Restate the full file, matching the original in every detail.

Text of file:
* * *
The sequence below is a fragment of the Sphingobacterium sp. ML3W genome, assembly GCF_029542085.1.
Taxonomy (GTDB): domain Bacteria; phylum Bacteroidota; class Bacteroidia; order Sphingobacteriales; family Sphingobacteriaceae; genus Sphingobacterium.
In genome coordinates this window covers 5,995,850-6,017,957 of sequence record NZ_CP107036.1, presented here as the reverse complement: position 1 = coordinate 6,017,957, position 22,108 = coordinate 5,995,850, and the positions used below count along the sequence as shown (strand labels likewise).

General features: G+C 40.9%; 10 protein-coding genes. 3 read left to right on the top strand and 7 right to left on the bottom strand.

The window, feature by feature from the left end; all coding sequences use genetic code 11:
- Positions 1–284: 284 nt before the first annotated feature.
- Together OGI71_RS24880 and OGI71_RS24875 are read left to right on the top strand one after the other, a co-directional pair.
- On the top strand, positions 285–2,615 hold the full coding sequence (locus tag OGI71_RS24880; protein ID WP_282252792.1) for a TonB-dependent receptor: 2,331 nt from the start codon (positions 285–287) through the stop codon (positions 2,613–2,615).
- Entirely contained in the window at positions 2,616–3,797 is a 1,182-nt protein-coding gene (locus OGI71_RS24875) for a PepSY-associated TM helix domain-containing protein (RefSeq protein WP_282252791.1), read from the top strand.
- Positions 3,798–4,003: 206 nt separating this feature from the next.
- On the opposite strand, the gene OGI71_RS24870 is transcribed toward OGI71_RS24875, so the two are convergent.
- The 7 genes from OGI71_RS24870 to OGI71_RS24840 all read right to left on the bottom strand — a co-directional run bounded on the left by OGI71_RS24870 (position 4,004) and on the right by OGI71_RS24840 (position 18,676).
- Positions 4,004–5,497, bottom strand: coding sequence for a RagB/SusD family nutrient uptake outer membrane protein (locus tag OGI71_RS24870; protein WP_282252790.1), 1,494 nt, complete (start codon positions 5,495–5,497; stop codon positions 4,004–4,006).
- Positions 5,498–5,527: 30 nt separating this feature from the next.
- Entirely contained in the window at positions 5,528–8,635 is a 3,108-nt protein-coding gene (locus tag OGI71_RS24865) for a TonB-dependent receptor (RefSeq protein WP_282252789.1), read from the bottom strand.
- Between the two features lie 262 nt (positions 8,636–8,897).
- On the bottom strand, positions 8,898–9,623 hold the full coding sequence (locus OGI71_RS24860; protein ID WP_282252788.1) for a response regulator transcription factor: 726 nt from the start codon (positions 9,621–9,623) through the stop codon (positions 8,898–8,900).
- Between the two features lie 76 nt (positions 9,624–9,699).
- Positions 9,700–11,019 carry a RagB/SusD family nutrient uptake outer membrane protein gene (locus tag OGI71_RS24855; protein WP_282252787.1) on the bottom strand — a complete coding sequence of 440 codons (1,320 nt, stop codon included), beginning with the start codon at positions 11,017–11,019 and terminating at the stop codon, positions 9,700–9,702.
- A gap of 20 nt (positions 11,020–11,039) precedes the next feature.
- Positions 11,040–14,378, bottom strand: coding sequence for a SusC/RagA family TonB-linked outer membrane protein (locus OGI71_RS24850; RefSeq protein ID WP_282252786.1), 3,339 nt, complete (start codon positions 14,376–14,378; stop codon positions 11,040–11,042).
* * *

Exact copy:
The sequence below is a fragment of the Sphingobacterium sp. ML3W genome, assembly GCF_029542085.1.
Taxonomy (GTDB): domain Bacteria; phylum Bacteroidota; class Bacteroidia; order Sphingobacteriales; family Sphingobacteriaceae; genus Sphingobacterium.
In genome coordinates this window covers 5,995,850-6,017,957 of sequence record NZ_CP107036.1, presented here as the reverse complement: position 1 = coordinate 6,017,957, position 22,108 = coordinate 5,995,850, and the positions used below count along the sequence as shown (strand labels likewise).

General features: G+C 40.9%; 10 protein-coding genes. 3 read left to right on the top strand and 7 right to left on the bottom strand.

The window, feature by feature from the left end; all coding sequences use genetic code 11:
- Positions 1–284: 284 nt before the first annotated feature.
- Together OGI71_RS24880 and OGI71_RS24875 are read left to right on the top strand one after the other, a co-directional pair.
- On the top strand, positions 285–2,615 hold the full coding sequence (locus tag OGI71_RS24880; protein ID WP_282252792.1) for a TonB-dependent receptor: 2,331 nt from the start codon (positions 285–287) through the stop codon (positions 2,613–2,615).
- Entirely contained in the window at positions 2,616–3,797 is a 1,182-nt protein-coding gene (locus OGI71_RS24875) for a PepSY-associated TM helix domain-containing protein (RefSeq protein WP_282252791.1), read from the top strand.
- Positions 3,798–4,003: 206 nt separating this feature from the next.
- On the opposite strand, the gene OGI71_RS24870 is transcribed toward OGI71_RS24875, so the two are convergent.
- The 7 genes from OGI71_RS24870 to OGI71_RS24840 all read right to left on the bottom strand — a co-directional run bounded on the left by OGI71_RS24870 (position 4,004) and on the right by OGI71_RS24840 (position 18,676).
- Positions 4,004–5,497, bottom strand: coding sequence for a RagB/SusD family nutrient uptake outer membrane protein (locus tag OGI71_RS24870; protein WP_282252790.1), 1,494 nt, complete (start codon positions 5,495–5,497; stop codon positions 4,004–4,006).
- Positions 5,498–5,527: 30 nt separating this feature from the next.
- Entirely contained in the window at positions 5,528–8,635 is a 3,108-nt protein-coding gene (locus tag OGI71_RS24865) for a TonB-dependent receptor (RefSeq protein WP_282252789.1), read from the bottom strand.
- Between the two features lie 262 nt (positions 8,636–8,897).
- On the bottom strand, positions 8,898–9,623 hold the full coding sequence (locus OGI71_RS24860; protein ID WP_282252788.1) for a response regulator transcription factor: 726 nt from the start codon (positions 9,621–9,623) through the stop codon (positions 8,898–8,900).
- Between the two features lie 76 nt (positions 9,624–9,699).
- Positions 9,700–11,019 carry a RagB/SusD family nutrient uptake outer membrane protein gene (locus tag OGI71_RS24855; protein WP_282252787.1) on the bottom strand — a complete coding sequence of 440 codons (1,320 nt, stop codon included), beginning with the start codon at positions 11,017–11,019 and terminating at the stop codon, positions 9,700–9,702.
- A gap of 20 nt (positions 11,020–11,039) precedes the next feature.
- Positions 11,040–14,378, bottom strand: coding sequence for a SusC/RagA family TonB-linked outer membrane protein (locus OGI71_RS24850; RefSeq protein ID WP_282252786.1), 3,339 nt, complete (start codon positions 14,376–14,378; stop codon positions 11,040–11,042).